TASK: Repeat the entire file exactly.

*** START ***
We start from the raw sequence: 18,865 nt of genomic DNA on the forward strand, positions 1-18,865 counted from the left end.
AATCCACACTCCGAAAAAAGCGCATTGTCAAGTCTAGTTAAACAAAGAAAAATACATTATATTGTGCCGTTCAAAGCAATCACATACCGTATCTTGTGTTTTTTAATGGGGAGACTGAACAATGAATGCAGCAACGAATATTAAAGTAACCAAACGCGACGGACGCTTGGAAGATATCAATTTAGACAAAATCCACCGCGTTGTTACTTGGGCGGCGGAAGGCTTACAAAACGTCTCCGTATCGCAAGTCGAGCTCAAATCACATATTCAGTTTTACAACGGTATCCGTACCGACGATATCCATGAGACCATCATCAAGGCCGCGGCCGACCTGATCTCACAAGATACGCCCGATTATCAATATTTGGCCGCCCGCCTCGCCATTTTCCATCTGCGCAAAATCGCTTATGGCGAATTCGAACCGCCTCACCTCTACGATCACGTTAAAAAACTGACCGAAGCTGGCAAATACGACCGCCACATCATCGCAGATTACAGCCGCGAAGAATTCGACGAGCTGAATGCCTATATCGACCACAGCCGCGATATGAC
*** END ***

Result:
We start from the raw sequence: 18,865 nt of genomic DNA on the forward strand, positions 1-18,865 counted from the left end.
AATCCACACTCCGAAAAAAGCGCATTGTCAAGTCTAGTTAAACAAAGAAAAATACATTATATTGTGCCGTTCAAAGCAATCACATACCGTATCTTGTGTTTTTTAATGGGGAGACTGAACAATGAATGCAGCAACGAATATTAAAGTAACCAAACGCGACGGACGCTTGGAAGATATCAATTTAGACAAAATCCACCGCGTTGTTACTTGGGCGGCGGAAGGCTTACAAAACGTCTCCGTATCGCAAGTCGAGCTCAAATCACATATTCAGTTTTACAACGGTATCCGTACCGACGATATCCATGAGACCATCATCAAGGCCGCGGCCGACCTGATCTCACAAGATACGCCCGATTATCAATATTTGGCCGCCCGCCTCGCCATTTTCCATCTGCGCAAAATCGCTTATGGCGAATTCGAACCGCCTCACCTCTACGATCACGTTAAAAAACTGACCGAAGCTGGCAAATACGACCGCCACATCATCGCAGATTACAGCCGCGAAGAATTCGACGAGCTGAATGCCTATATCGACCACAGCCGCGATATGAC